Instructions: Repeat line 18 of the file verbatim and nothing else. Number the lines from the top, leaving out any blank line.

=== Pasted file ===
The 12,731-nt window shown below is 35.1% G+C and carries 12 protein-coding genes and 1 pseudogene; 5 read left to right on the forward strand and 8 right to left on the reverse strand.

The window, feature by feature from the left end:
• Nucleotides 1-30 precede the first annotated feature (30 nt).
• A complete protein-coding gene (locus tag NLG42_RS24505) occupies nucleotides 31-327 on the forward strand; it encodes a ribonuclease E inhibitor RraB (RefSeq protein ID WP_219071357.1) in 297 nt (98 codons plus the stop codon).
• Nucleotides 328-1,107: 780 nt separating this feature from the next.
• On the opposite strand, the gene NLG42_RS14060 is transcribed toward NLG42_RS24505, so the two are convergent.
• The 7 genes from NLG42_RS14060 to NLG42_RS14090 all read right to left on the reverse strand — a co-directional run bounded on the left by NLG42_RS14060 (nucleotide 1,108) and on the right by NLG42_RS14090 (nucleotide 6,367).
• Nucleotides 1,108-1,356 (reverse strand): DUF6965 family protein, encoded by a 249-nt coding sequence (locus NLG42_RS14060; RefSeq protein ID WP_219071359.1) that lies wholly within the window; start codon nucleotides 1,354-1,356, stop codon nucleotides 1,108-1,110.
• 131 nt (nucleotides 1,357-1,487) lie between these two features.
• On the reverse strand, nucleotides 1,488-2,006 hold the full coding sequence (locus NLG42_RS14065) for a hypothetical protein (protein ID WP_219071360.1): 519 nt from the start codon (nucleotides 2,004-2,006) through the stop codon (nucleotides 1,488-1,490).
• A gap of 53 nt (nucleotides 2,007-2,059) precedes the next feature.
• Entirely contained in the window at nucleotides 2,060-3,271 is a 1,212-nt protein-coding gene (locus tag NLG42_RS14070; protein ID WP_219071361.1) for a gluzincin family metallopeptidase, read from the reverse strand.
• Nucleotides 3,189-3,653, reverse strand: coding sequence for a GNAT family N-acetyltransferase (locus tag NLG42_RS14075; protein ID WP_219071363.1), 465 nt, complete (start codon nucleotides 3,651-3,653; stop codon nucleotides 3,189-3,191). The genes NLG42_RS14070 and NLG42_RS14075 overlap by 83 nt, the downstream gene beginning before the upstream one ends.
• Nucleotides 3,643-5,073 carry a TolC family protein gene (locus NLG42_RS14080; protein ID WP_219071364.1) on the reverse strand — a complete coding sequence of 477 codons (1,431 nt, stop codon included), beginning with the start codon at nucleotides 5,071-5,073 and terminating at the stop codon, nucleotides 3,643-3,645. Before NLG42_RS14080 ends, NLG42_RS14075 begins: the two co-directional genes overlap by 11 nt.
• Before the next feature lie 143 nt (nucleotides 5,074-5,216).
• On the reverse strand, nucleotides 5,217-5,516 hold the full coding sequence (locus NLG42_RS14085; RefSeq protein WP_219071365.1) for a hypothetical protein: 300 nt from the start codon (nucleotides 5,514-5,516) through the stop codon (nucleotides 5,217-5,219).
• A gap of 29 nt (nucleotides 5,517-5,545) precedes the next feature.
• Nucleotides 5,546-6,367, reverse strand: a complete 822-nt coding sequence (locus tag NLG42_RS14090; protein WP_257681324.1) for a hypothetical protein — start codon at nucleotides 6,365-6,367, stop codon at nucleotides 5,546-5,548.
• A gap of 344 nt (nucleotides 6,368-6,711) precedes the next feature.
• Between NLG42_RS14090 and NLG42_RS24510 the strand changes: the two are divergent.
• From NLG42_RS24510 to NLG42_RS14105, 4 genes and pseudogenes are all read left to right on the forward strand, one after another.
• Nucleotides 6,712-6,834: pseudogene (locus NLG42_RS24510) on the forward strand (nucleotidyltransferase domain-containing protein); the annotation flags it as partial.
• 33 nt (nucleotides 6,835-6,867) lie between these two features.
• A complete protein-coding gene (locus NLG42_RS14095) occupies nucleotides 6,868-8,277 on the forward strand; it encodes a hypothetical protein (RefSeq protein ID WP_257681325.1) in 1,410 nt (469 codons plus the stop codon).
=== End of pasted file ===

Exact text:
• Nucleotides 5,546-6,367, reverse strand: a complete 822-nt coding sequence (locus tag NLG42_RS14090; protein WP_257681324.1) for a hypothetical protein — start codon at nucleotides 6,365-6,367, stop codon at nucleotides 5,546-5,548.